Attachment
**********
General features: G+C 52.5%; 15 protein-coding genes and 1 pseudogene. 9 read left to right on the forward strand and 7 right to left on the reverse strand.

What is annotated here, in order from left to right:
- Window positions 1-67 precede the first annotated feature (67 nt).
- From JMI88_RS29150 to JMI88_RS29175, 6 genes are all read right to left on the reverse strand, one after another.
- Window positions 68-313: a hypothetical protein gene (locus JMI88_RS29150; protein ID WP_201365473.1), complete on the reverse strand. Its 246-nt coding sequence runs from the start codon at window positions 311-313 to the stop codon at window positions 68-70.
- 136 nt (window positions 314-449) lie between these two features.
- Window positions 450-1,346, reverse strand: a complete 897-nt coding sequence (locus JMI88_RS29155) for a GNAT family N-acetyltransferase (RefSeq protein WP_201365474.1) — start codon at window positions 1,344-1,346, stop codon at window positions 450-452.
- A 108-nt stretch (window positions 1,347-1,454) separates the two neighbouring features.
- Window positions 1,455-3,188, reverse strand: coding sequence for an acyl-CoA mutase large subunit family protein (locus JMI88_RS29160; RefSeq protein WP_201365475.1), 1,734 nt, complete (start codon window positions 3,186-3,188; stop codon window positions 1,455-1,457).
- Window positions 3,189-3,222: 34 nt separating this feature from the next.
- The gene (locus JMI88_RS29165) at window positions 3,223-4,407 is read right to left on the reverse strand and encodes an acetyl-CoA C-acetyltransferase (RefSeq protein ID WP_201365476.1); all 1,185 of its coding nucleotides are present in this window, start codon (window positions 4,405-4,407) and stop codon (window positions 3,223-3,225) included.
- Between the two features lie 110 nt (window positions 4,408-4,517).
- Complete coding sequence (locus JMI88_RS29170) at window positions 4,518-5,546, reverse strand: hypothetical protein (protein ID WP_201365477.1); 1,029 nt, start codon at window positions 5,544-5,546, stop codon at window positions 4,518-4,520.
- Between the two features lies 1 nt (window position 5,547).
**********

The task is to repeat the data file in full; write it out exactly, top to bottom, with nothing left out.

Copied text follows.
General features: G+C 52.5%; 15 protein-coding genes and 1 pseudogene. 9 read left to right on the forward strand and 7 right to left on the reverse strand.

What is annotated here, in order from left to right:
- Window positions 1-67 precede the first annotated feature (67 nt).
- From JMI88_RS29150 to JMI88_RS29175, 6 genes are all read right to left on the reverse strand, one after another.
- Window positions 68-313: a hypothetical protein gene (locus JMI88_RS29150; protein ID WP_201365473.1), complete on the reverse strand. Its 246-nt coding sequence runs from the start codon at window positions 311-313 to the stop codon at window positions 68-70.
- 136 nt (window positions 314-449) lie between these two features.
- Window positions 450-1,346, reverse strand: a complete 897-nt coding sequence (locus JMI88_RS29155) for a GNAT family N-acetyltransferase (RefSeq protein WP_201365474.1) — start codon at window positions 1,344-1,346, stop codon at window positions 450-452.
- A 108-nt stretch (window positions 1,347-1,454) separates the two neighbouring features.
- Window positions 1,455-3,188, reverse strand: coding sequence for an acyl-CoA mutase large subunit family protein (locus JMI88_RS29160; RefSeq protein WP_201365475.1), 1,734 nt, complete (start codon window positions 3,186-3,188; stop codon window positions 1,455-1,457).
- Window positions 3,189-3,222: 34 nt separating this feature from the next.
- The gene (locus JMI88_RS29165) at window positions 3,223-4,407 is read right to left on the reverse strand and encodes an acetyl-CoA C-acetyltransferase (RefSeq protein ID WP_201365476.1); all 1,185 of its coding nucleotides are present in this window, start codon (window positions 4,405-4,407) and stop codon (window positions 3,223-3,225) included.
- Between the two features lie 110 nt (window positions 4,408-4,517).
- Complete coding sequence (locus JMI88_RS29170) at window positions 4,518-5,546, reverse strand: hypothetical protein (protein ID WP_201365477.1); 1,029 nt, start codon at window positions 5,544-5,546, stop codon at window positions 4,518-4,520.
- Between the two features lies 1 nt (window position 5,547).